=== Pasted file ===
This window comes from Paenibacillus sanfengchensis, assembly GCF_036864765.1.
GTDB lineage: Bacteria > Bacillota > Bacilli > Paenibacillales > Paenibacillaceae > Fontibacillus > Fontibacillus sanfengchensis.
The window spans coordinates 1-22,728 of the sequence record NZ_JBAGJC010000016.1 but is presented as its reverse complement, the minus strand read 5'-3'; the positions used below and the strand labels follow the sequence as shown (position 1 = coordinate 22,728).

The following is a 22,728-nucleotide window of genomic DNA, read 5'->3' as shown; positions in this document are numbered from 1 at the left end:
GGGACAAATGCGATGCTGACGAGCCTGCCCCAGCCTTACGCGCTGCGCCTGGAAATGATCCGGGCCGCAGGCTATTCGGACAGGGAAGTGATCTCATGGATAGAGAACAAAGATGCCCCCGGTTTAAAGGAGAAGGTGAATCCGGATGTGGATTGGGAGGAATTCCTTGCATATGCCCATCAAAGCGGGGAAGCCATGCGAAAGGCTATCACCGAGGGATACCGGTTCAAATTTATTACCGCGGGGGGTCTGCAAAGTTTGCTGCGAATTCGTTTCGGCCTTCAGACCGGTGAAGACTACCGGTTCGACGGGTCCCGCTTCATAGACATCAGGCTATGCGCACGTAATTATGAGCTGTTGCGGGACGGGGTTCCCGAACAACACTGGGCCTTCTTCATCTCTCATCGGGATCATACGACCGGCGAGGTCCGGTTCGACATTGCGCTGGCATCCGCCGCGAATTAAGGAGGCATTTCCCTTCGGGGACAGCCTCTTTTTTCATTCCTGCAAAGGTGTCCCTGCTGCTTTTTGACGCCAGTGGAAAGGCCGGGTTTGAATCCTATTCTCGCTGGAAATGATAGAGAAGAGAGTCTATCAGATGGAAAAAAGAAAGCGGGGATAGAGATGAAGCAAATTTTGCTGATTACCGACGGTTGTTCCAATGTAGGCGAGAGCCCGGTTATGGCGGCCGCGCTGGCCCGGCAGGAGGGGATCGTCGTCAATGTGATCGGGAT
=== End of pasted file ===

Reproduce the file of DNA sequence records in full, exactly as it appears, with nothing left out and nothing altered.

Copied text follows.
This window comes from Paenibacillus sanfengchensis, assembly GCF_036864765.1.
GTDB lineage: Bacteria > Bacillota > Bacilli > Paenibacillales > Paenibacillaceae > Fontibacillus > Fontibacillus sanfengchensis.
The window spans coordinates 1-22,728 of the sequence record NZ_JBAGJC010000016.1 but is presented as its reverse complement, the minus strand read 5'-3'; the positions used below and the strand labels follow the sequence as shown (position 1 = coordinate 22,728).

The following is a 22,728-nucleotide window of genomic DNA, read 5'->3' as shown; positions in this document are numbered from 1 at the left end:
GGGACAAATGCGATGCTGACGAGCCTGCCCCAGCCTTACGCGCTGCGCCTGGAAATGATCCGGGCCGCAGGCTATTCGGACAGGGAAGTGATCTCATGGATAGAGAACAAAGATGCCCCCGGTTTAAAGGAGAAGGTGAATCCGGATGTGGATTGGGAGGAATTCCTTGCATATGCCCATCAAAGCGGGGAAGCCATGCGAAAGGCTATCACCGAGGGATACCGGTTCAAATTTATTACCGCGGGGGGTCTGCAAAGTTTGCTGCGAATTCGTTTCGGCCTTCAGACCGGTGAAGACTACCGGTTCGACGGGTCCCGCTTCATAGACATCAGGCTATGCGCACGTAATTATGAGCTGTTGCGGGACGGGGTTCCCGAACAACACTGGGCCTTCTTCATCTCTCATCGGGATCATACGACCGGCGAGGTCCGGTTCGACATTGCGCTGGCATCCGCCGCGAATTAAGGAGGCATTTCCCTTCGGGGACAGCCTCTTTTTTCATTCCTGCAAAGGTGTCCCTGCTGCTTTTTGACGCCAGTGGAAAGGCCGGGTTTGAATCCTATTCTCGCTGGAAATGATAGAGAAGAGAGTCTATCAGATGGAAAAAAGAAAGCGGGGATAGAGATGAAGCAAATTTTGCTGATTACCGACGGTTGTTCCAATGTAGGCGAGAGCCCGGTTATGGCGGCCGCGCTGGCCCGGCAGGAGGGGATCGTCGTCAATGTGATCGGGAT